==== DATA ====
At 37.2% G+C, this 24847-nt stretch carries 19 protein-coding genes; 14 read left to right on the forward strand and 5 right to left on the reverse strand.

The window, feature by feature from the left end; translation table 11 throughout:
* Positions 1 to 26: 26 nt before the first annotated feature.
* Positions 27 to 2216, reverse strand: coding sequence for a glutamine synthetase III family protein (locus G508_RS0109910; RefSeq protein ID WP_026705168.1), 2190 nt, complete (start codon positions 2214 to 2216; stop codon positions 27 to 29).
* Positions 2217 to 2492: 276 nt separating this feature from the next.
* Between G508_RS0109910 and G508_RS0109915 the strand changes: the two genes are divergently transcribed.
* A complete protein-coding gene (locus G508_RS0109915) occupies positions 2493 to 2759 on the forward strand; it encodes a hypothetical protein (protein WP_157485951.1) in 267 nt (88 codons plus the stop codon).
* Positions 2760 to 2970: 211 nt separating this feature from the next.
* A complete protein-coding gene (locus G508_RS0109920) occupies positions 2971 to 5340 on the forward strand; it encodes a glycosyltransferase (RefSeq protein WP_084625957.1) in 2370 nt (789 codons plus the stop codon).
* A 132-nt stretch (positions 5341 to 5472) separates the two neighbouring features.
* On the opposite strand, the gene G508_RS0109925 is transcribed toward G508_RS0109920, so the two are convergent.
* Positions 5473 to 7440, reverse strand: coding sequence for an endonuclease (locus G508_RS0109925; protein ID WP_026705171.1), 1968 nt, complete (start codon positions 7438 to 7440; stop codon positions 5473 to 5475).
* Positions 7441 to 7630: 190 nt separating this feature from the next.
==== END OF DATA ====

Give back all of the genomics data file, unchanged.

At 37.2% G+C, this 24847-nt stretch carries 19 protein-coding genes; 14 read left to right on the forward strand and 5 right to left on the reverse strand.

The window, feature by feature from the left end; translation table 11 throughout:
* Positions 1 to 26: 26 nt before the first annotated feature.
* Positions 27 to 2216, reverse strand: coding sequence for a glutamine synthetase III family protein (locus G508_RS0109910; RefSeq protein ID WP_026705168.1), 2190 nt, complete (start codon positions 2214 to 2216; stop codon positions 27 to 29).
* Positions 2217 to 2492: 276 nt separating this feature from the next.
* Between G508_RS0109910 and G508_RS0109915 the strand changes: the two genes are divergently transcribed.
* A complete protein-coding gene (locus G508_RS0109915) occupies positions 2493 to 2759 on the forward strand; it encodes a hypothetical protein (protein WP_157485951.1) in 267 nt (88 codons plus the stop codon).
* Positions 2760 to 2970: 211 nt separating this feature from the next.
* A complete protein-coding gene (locus G508_RS0109920) occupies positions 2971 to 5340 on the forward strand; it encodes a glycosyltransferase (RefSeq protein WP_084625957.1) in 2370 nt (789 codons plus the stop codon).
* A 132-nt stretch (positions 5341 to 5472) separates the two neighbouring features.
* On the opposite strand, the gene G508_RS0109925 is transcribed toward G508_RS0109920, so the two are convergent.
* Positions 5473 to 7440, reverse strand: coding sequence for an endonuclease (locus G508_RS0109925; protein ID WP_026705171.1), 1968 nt, complete (start codon positions 7438 to 7440; stop codon positions 5473 to 5475).
* Positions 7441 to 7630: 190 nt separating this feature from the next.